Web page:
“I do what I can to help out. It’s a small club with limited resources, so it seems only the right thing to do. I just imagine being away from home can be hard on the players, and a friendly face and exchange of words goes a long way to letting them concentrate on the task at hand.
“It’s great to be around people excited about the same thing. While there is no telling how long my son will play and to what level, it allows me an opportunity to experience interactions with an age group my son will be in all too soon.
“I would say the level of coaching proficiency has improved and the players are playing at a more elevated level. There have been a lot of great things done to improve the game day experience. To me, the biggest negatives were clearly the move away from having a youth program and dissolving an extremely competitive indoor team.
“There are a lot of great memories and so many players! My fondest overall memory would be at a youth practice one time when James Ritchie brought about six players to help him coach. Overall, it was just great to see the interaction.”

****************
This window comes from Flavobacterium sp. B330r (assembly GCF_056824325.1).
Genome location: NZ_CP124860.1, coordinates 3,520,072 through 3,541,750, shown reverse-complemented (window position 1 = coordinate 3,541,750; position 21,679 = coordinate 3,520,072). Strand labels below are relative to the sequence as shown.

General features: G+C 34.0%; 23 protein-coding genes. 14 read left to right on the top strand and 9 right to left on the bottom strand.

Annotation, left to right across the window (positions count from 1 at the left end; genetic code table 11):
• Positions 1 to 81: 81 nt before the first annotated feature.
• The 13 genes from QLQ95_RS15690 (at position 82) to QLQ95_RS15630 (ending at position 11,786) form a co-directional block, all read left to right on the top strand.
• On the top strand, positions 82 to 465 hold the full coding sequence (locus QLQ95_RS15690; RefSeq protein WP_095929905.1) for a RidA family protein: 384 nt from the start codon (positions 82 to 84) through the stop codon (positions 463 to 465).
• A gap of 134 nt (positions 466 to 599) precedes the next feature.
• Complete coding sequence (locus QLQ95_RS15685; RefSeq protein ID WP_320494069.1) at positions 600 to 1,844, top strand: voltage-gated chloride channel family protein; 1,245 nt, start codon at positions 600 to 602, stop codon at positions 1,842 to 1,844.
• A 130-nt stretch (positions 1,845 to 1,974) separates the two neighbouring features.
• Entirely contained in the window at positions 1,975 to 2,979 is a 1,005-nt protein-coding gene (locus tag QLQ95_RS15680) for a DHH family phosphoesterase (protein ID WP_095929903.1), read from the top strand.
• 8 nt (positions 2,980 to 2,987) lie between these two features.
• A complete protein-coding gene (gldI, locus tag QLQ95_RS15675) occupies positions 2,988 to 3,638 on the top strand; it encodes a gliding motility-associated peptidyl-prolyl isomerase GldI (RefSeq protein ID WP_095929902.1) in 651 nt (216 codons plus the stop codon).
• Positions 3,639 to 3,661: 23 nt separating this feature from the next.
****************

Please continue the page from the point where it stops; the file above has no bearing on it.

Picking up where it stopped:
Rikki Morgan, player liaison
“I had worked on a tournament committee with Ben Pecora. When I found out that Ben was going to be the general manager [in 2009], I reached out to Ben about being involved with the Kitsap Soccer Club. I have been with the club since 2009. When I first started with the club, my volunteer position was game day ticket sales. After the first year, my position expanded to a volunteer for open and invitational tryouts. In 2015, I took on the role of player liaison for the club. I spend around approximately 100 hours volunteering between ticket sales, open and invitational tryouts and being the player liaison.
“The first year with the club, I hosted two players who were here from England, Will Morton and Floyd Croll. Through Will, we also got to know and become friends with Tony Kerr. I am still in contact with Will and Tony to this day.
“The reason is simple: I volunteer because of my love of the game. I have been involved in soccer for over 15 years, since my daughter started playing, as a volunteer in some capacity. I have made some incredible friendships throughout the years, which is a reward in itself. Giving back to the community has always been important to me, and what better way to give back than being involved with the soccer community?
“We have a great group of people from the owner, coaches, staff, volunteers and the fans. It is so incredible to see the excitement and joy in the stands at both our home and away games. We have the greatest fans, in my opinion. One of my favorite memories is when we won the PDL national championship [in 2011] and how excited all of the fans and players were. I have had many favorite players over the years, but Will and Tony will always be very special.”